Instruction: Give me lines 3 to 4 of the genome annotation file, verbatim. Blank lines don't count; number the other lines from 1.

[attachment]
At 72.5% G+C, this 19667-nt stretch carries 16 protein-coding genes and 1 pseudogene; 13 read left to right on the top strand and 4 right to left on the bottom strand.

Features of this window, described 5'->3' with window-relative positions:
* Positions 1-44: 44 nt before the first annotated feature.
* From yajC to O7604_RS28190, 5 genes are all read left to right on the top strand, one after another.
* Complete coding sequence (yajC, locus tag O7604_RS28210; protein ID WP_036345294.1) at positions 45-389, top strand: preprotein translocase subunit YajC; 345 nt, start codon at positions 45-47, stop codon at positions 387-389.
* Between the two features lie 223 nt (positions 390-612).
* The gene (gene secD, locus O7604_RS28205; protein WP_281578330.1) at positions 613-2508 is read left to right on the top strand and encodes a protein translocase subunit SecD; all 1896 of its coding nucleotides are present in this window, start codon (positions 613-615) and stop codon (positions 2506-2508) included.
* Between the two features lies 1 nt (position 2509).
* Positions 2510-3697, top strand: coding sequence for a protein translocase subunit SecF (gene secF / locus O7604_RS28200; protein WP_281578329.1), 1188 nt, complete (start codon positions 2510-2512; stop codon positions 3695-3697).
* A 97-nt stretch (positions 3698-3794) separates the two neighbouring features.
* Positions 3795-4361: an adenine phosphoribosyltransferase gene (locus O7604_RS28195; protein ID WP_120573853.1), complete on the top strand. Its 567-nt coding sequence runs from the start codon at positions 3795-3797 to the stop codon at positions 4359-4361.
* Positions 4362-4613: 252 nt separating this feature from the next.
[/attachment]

* Positions 1-44: 44 nt before the first annotated feature.
* From yajC to O7604_RS28190, 5 genes are all read left to right on the top strand, one after another.